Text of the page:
Savithri, rural housewife

They say salaries and wages are going up. But prices are rising at a much faster rate. What is the point in government hiking salaries if it cannot control prices? Big onions sell at Rs.80 a kilo; small onions at Rs.75; green gram and black gram sell at Rs.80 or Rs.90; a kilo of coconut oil costs Rs.100. The government offers rice at Rs.2 a kilo for BPL cardholders. But we are excluded from that category. Rice is nearly Rs.30 a kilo in the open market. So instead, we buy back ration rice from the BPL cardholders at Rs.10 a kg. Incomes are rising, but only for the rich. For the poor like us, such rise in prices is proving to be a disastrous burden. Either steal from the rich or encourage everybody in the family to commit suicide that's the only option before us.

The headmaster, government school catering to poor children from coastal Thiruvananthapuram. The noon meal programme is certainly a big relief for the poor fisherfolk's children in our school, especially because life is becoming a burden in the coastal areas. The system provides upma or steamed rice and chickpeas or green gram for breakfast; rice, sambar, and two side dishes for lunch; and milk and eggs at least two days a week for all 166 students in this school. At times there is a delay in the funds being released. Until recently the teachers used to manage the system by pooling their own resources. But with rising prices, and the funds being delayed for over two months, we are unable to find the necessary resources for everything. So we have stopped providing breakfast to the children for the past two months.

Mary Stella, fish vendor

I travel from the coast to bring fish to nearly 70 households in the city every day. Many of them curse me, saying that I am trying to fleece them. But does anyone realise how difficult life has become for people like us? I have asked my son to stop going to school so that his two elder sisters can complete their education.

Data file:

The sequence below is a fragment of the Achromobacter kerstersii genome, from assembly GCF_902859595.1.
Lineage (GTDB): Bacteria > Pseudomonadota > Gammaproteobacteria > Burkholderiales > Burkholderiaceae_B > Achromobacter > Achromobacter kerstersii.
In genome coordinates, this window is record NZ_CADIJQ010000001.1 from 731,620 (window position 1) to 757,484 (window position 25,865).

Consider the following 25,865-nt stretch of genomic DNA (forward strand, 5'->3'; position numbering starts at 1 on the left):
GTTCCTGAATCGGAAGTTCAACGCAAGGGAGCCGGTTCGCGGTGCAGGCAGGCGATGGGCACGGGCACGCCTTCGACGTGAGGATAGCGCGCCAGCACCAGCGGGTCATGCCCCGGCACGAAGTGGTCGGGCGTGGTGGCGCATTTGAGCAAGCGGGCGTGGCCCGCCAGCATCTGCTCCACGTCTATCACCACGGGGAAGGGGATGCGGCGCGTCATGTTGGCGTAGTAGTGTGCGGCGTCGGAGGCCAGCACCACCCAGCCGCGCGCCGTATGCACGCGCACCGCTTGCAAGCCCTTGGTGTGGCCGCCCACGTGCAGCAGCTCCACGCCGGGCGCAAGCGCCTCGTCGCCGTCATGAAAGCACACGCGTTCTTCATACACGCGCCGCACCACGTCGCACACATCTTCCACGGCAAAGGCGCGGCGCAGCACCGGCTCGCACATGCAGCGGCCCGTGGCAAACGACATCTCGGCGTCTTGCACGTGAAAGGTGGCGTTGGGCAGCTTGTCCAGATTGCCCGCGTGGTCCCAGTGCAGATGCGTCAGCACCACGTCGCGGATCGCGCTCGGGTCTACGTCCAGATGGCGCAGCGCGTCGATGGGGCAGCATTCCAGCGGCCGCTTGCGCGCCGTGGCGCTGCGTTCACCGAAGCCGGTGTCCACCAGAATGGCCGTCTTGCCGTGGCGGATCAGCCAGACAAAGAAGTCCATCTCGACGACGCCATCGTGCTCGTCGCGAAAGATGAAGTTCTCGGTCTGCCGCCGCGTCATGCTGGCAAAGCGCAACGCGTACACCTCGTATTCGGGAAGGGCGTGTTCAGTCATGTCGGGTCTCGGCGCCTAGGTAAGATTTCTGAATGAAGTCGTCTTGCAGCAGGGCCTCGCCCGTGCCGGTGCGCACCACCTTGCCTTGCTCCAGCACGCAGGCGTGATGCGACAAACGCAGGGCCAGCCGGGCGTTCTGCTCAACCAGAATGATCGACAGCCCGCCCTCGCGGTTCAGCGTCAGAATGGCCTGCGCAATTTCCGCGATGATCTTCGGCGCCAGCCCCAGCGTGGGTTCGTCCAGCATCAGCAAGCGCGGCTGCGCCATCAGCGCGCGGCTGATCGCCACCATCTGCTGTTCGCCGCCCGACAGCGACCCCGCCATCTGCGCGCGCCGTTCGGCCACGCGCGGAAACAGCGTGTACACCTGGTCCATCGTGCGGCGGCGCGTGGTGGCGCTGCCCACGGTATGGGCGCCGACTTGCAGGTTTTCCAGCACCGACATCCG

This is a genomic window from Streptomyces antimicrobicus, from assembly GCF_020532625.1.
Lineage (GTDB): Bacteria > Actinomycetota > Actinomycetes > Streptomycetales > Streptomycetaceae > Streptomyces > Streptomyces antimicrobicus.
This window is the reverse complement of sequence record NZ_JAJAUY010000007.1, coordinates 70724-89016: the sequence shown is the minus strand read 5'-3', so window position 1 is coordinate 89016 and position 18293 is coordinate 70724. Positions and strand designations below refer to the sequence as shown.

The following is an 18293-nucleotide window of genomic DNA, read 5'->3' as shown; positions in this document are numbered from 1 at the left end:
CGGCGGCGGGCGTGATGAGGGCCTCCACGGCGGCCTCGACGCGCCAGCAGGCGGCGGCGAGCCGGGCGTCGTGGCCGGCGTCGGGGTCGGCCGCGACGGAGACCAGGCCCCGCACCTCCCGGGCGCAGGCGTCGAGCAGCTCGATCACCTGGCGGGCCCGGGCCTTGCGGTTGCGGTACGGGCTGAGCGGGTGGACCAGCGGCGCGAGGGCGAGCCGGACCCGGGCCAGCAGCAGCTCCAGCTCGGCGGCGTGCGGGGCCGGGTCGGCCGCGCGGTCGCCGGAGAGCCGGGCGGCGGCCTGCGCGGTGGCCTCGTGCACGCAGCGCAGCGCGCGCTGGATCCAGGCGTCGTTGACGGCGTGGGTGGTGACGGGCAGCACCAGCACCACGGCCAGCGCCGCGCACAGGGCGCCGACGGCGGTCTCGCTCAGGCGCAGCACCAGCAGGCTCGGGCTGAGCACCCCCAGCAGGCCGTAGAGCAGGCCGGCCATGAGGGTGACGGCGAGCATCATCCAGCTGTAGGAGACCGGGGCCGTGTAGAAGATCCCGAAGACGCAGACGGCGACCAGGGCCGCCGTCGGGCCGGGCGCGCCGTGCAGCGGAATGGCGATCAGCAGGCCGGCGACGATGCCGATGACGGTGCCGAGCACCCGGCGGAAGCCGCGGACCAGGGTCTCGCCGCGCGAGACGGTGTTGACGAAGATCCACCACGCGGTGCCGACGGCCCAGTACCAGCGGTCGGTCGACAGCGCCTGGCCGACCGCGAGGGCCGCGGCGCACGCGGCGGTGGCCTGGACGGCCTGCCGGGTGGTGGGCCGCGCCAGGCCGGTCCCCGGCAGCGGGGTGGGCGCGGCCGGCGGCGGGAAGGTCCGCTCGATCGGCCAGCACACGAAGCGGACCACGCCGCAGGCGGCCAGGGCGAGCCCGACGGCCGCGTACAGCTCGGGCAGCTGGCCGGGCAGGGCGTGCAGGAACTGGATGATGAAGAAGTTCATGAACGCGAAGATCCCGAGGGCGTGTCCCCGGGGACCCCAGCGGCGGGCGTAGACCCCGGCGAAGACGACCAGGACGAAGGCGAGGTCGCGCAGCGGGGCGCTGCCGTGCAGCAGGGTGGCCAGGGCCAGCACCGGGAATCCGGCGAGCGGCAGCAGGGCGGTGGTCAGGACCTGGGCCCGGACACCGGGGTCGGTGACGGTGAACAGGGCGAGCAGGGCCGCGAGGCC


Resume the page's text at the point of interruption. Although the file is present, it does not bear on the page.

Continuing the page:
R. Krishnakumar in ThiruvananthapuramWhat people say: MAHARASHTRA

EVERY year thousands participate in the Mumbai Marathon's six-kilometre Dream Run. This part of the annual event is usually a colourful spectacle with people supporting various causes running in fancy dress. Of the 22,000 Dream Run participants this year, one man stood out: he was wearing a garland of onions. The elderly gentleman said he planned to present the garland to the winner. A fitting prize for the present times.

Workers in the unorganised sector are the worst affected by the price rise. They say jobs are not difficult to get but the wages they are paid are not enough to survive on. Even in the organised sector, salaries are not enough to cover basic expenses. Sheila Kamble works in a nationalised bank. Her husband is a manager in a shipping company. Together they earn close to Rs.60,000 a month. They have to repay a housing loan and a car loan, pay school fees, pay medical bills of their parents and utility bills, and, of course, buy food. Earlier I would not care about the amount of food I bought. After all, we have two growing children. But now with ordinary dal costing Rs.100 a kilo or cooking oil costing Rs.110 a litre, we plan our purchases each week, she says.

Sheila says it is absurd to say prices are rising because people are consuming more. Prices are rising because they are not controlling them and have no proper policy, she says.

Alka Jadav has been a cook for 30 years. She and her husband commute two hours every day from Vasai, a northwestern suburb, to Churchgate in South Mumbai because salaries this side of the city are better. Until a few months ago, Rs.100 would get me two kilos of onions and a kilo of peas. Now I buy half a kilo of onions and some cheaper vegetables, she says.

Trade unionist and social activist Vivek Monteiro says inflation is really hurting the unorganised sector. People are eating just once a day and we find nutrition levels are dropping rapidly. He says the naka workers (those who pick up work at commercial areas for a daily wage), who would normally earn about Rs.100 a day, still earn that amount but it is not enough to feed their families.

Naresh Ram lives in a slum near Worli and has four children below the age of six. He works as a loader and is the only working member in the family. My wife cannot leave the children and go to work. I make around Rs.2,500-3,000 a month. Some days my wife would feed the children dry rotis and then wait for me to return with my earnings to make a proper meal for the children. It was not so difficult until a few months ago.